Odeon Tottenham Court Road

156 Tottenham Court Road,
London, W1T 7NG

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Additional Info

Previously operated by: Odeon Theatres Ltd., Paramount Theatres (UK), Rank Organisation

Architects: Samuel Beverley, Francis Thomas Verity

Firms: Verity and Beverley

Styles: Art Deco

Previous Names: Paramount Theatre

Nearby Theaters

Odeon Tottenham Court Road

Located at the corner of Tottenham Court Road and Grafton Way. This huge cinema (the third largest in London’s West End after the Empire Theatre and Dominion Theatre)) opened on 10th February 1936 as the Paramount Theatre. It was also the third cinema in London’s West End to be built and operated by Paramount Pictures Corporation of America (they also had the Plaza Theatre and the Carlton Theatre). The opening films were “Millions in the Air” starring John Howard and “The Return of Peter Grimm” starring Lionel Barrymore, plus a stage show “Dazzle” presented by Arthur Penley. Appearing on stage that evening were Maurice Chevalier, Anna Neagel, Tulio Carmianti, Helen Vinson, Henry Hall, Herbert Wilcox, Mary Carlisle, Arthur Riscoe & Tracey Holmes. On a special film the audience were welcomed to the new theatre by Gary Cooper, Claudette Colbert & Mary Ellis.

The architects of the Paramount Theatre were Frank Verity and Sam Beverly. Seating was provided for 1,676 in the stalls and 892 in the circle. It was equipped with a Compton 4 Manual/12 Ranks theatre organ (opened by Reginald Foort) and stage shows were presented in the early years. The stage was 25 feet deep and there were twelve dressing rooms. It also had a 130-seat cafe and an adjacent Paramount Ballroom.

This Paramount Theatre was in a second batch of the company’s UK theatres that were purchased by the Oscar Deutsch chain of Odeon Theatres Ltd. in July 1942. It was re-named Odeon in November 1946.

Because of its size it was well suited to be the demonstation theatre for the new 20th Century Fox ‘CinemaScope’ process in June 1953 on a screen measuring 53ft wide and 21ft tall with stereophonic sound. Initially, this was aimed at showing it off to other exhibitors and it was several months before the general public got to see it.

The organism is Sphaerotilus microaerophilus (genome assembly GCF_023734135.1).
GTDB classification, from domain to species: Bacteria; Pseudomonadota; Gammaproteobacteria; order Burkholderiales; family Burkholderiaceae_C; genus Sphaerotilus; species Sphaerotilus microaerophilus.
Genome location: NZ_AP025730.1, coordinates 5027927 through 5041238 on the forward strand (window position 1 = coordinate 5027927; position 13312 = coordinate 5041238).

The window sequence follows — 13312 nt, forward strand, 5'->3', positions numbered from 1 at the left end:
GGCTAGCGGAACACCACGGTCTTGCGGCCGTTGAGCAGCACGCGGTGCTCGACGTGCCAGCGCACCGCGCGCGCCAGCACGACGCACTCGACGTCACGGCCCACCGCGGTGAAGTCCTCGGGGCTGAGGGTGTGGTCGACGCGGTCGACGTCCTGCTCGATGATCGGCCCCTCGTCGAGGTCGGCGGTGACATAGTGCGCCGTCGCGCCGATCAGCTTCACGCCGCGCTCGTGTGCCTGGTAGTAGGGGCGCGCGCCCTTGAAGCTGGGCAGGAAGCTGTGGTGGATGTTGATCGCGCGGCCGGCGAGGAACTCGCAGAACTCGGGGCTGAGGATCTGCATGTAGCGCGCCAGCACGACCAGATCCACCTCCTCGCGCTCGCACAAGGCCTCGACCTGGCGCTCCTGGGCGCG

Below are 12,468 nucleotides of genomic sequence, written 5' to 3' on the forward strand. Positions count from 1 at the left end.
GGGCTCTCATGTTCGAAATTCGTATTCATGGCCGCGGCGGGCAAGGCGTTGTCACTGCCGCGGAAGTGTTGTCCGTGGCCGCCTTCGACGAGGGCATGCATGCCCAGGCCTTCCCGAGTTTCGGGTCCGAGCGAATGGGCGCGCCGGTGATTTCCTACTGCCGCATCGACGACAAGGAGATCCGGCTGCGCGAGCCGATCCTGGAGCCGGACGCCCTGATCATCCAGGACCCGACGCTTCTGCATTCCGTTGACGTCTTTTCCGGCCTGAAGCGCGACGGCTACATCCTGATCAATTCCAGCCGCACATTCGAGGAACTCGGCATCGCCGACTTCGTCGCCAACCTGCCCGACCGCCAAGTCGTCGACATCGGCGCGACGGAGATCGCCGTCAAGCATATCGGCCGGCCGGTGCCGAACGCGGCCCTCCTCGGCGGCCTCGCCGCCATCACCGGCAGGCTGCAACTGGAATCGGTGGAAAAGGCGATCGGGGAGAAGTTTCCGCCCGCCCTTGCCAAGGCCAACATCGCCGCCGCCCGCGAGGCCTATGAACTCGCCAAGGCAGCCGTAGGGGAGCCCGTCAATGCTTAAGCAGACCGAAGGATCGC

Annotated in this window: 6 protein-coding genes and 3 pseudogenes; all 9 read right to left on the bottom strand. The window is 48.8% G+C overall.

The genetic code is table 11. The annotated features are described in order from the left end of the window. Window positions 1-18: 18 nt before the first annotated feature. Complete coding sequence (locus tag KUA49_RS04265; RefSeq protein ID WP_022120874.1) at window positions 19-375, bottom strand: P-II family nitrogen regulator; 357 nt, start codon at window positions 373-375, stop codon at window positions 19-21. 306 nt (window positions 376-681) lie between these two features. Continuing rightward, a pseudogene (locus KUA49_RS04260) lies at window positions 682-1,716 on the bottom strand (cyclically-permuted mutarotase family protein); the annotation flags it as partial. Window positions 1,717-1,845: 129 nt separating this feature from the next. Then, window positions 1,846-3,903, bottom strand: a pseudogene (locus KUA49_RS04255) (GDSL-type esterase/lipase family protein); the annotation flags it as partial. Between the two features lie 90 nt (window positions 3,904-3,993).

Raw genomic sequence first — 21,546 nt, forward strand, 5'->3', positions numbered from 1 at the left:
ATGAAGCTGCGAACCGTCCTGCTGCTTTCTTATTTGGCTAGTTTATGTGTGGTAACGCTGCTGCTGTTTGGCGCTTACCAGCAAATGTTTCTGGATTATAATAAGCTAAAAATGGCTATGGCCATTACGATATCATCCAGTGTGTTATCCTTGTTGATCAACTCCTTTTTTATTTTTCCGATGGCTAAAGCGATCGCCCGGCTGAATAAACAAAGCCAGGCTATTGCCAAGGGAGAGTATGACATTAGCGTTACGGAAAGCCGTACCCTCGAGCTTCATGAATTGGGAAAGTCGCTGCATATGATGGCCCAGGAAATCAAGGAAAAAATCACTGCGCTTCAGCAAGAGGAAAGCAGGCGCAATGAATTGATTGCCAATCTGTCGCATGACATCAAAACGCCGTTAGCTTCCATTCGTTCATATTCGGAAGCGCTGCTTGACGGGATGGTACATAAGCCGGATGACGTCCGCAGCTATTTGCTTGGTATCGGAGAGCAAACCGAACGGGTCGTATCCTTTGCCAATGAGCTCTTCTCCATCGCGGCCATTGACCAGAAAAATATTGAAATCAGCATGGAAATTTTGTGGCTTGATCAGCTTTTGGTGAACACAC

In 1958, the Odeon was equipped with the giant screen Cinerama-like, 3-projector process called ‘Cinemiracle’ which resulted in the loss of 700 seats and the movie “Windjammer” played here from 14th May 1958 until 1st November 1958. The Cinemiracle screen was 71ft wide and 28ft tall. The movie (the only one made in the Cinemiracle process) ran until 1st November 1958 when the screen was removed and replaced by a conventional wide-screen. The Odeon closed on 5th March 1960 with Rita Hayworth in “The Story on Page One”.

It was demolished almost immediately. The site remained empty for 55 years! It was used as a ‘temporary’ car-park, which remained in use until it was ‘prepared’ for a proposed extension to a nearby University College Hospital in 2004 (in March 2015 construction work began to build a cancer unit). For many years it was always fascinating to go into the car park, which had a sloping floor just like the cinema had, and look at the faded and peeling plasterwork on the remaining lower walls of the former orchestra level of the once mighty Paramount Theatre.

The adjacent Paramount Court apartment block and basement ballroom designed by Verity and Beverly a few months after the Paramount Theatre remain in use today.

Contributed by KenRoe

Recent comments (view all 6 comments)

Doolally on July 26, 2007 at 10:55 am

The basement ballroom is now a Lap Dancing Venue! Shame on Spearmint Rhino!

Ian on August 11, 2007 at 11:43 am

Don’t think the above comment applies to the Paramount / Odeon – there is no basement remaining after the 1960-ish demolition. The site is still vacant in 2007.

Ken Roe
Ken Roe on August 11, 2007 at 12:32 pm

The basement ballroom is adjacent to the still vacant lot where the Paramount/Odeon Cinema was located. It is in the basement of the apartment block named Paramount Court, and as Doolally states ‘is a lap dancing club, named Spearmint Rhino’.

Doolally on August 12, 2007 at 11:04 am

Thanks Ken, I thought for a moment that I was living up to my name!

SJT on June 2, 2011 at 10:33 pm

This is the original facade:


As of mid-2011, fifty years after its demolition, it is still a hole-in-the-ground car park. Progress….

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